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Senate Bill 1042, introduced in the 2017 legislative session, would have allowed the interstate transfer of cannabis products with neighboring states Washington and California provided that the cannabis products met all of Oregon’s testing, packaging, and labeling rules. Additionally, the OLCC required that cannabis sold across state lines be taxed at an out-of-state transaction rate of 17 percent.
While the bill failed to pass when initially introduced, a lot has changed since then, such as the volume of unsold marijuana and the loss of potential revenue.
In an exclusive interview with PotNetwork via email, Professor Benjamin Hansen, the W.E. Miner Professor of Economics at the University of Oregon noted that, in general, economists find that there are gains to be made from trade. Hansen, who is also a Research Affiliate at the University of Chicago Crime Lab researches health, education, and labor topics and focuses extensively on alcohol and marijuana policies as well as labor economics. He’s written on the interstate trafficking and taxation of recreational marijuana, among other topics.
“We would expect in the long run, trade would allow for lower priced and higher quality marijuana,” said Hansen. “Whether we want low priced and high-quality marijuana depends on the utility gain from marijuana vs. the externalities of marijuana consumption and whether it is a substitute for drugs like alcohol with their own externalities.”
“There's a fair bit of evidence it is a substitute,” he continued.
Across the globe, however, cannabis producers are learning that as legalization efforts succeed, the price of flower drops. Asked if legal cannabis was now a commodity not worth the premium prices it sold for on the black market — regardless of whether or not interstate commerce or federal legalization were approved — Hansen offered up some research to address the matter.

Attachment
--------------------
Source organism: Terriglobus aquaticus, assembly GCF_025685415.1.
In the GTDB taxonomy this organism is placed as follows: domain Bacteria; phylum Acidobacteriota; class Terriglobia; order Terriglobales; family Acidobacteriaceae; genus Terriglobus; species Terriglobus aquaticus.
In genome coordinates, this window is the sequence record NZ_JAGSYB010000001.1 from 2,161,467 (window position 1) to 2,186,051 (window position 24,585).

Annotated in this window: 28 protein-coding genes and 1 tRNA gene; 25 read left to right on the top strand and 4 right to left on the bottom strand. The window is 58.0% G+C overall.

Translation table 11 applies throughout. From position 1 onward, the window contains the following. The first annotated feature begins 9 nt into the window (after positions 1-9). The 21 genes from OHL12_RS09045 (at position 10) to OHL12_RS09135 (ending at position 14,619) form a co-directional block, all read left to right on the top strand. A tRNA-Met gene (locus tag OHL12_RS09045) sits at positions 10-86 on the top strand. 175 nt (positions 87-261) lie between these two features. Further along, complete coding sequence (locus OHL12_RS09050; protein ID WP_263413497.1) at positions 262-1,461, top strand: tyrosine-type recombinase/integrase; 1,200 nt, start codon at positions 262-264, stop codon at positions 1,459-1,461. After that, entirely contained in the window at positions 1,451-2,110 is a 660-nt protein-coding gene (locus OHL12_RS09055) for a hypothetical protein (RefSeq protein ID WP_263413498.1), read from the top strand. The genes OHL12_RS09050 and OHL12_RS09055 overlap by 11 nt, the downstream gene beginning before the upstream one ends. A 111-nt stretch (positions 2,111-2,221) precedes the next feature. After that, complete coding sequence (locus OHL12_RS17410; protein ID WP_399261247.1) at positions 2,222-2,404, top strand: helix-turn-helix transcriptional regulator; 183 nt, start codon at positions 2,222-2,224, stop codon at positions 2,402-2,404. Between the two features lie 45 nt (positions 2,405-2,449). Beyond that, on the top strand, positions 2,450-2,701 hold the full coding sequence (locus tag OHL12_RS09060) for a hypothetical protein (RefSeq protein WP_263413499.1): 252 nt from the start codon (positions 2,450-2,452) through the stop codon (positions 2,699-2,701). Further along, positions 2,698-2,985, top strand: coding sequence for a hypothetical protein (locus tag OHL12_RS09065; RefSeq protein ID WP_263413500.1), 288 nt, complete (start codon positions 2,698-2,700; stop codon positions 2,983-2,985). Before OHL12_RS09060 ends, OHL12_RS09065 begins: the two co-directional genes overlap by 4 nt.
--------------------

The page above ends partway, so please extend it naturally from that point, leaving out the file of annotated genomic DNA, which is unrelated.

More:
“Legalization has consistently resulted in price drops in all states with legalization,” Hansen stated initially. “Stores and growers have turned to branding in attempts to maintain profits, which for me is a clear sign marijuana is a commodity whose costs are falling as firms discover and innovate the best ways to produce it.”
However, he continued: “Entry matters though. There's recent research suggesting a lack of local competition results in high prices.”
Interstate commerce could be the answer
If Sen. Prozanski successfully guides the proposed bill through the legislative session, it could help Oregon with its plethora of pot product.
“We’re looking at hundreds of millions of dollars of local capital that is at imminent risk,” Smith said. “It matters that we understand that this is not an oversupply problem, it’s a political problem, a market access problem, and a prohibition problem.”
However, as with all things, it’s not a perfect solution to Oregon’s oversupply problem. As Hansen told PotNetwork, interstate commerce could be a short-term solution and a long-term problem.
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“In the short run, growers in [Oregon] might sell their excess weed in [California]. In the long run, farmers in the central valley of [California] might produce the best and cheapest marijuana, driving all other growers out of business,” said Hansen. “The economics of trade suggest that free trade results [in] the gains from trade [being] larger than the losses, but losses can and still do happen.”
He continued: “We've seen evidence that there are losers from trade based on the United States' increased trading with China in the last few decades. There will be winners with inter-state trade for marijuana, and losers.”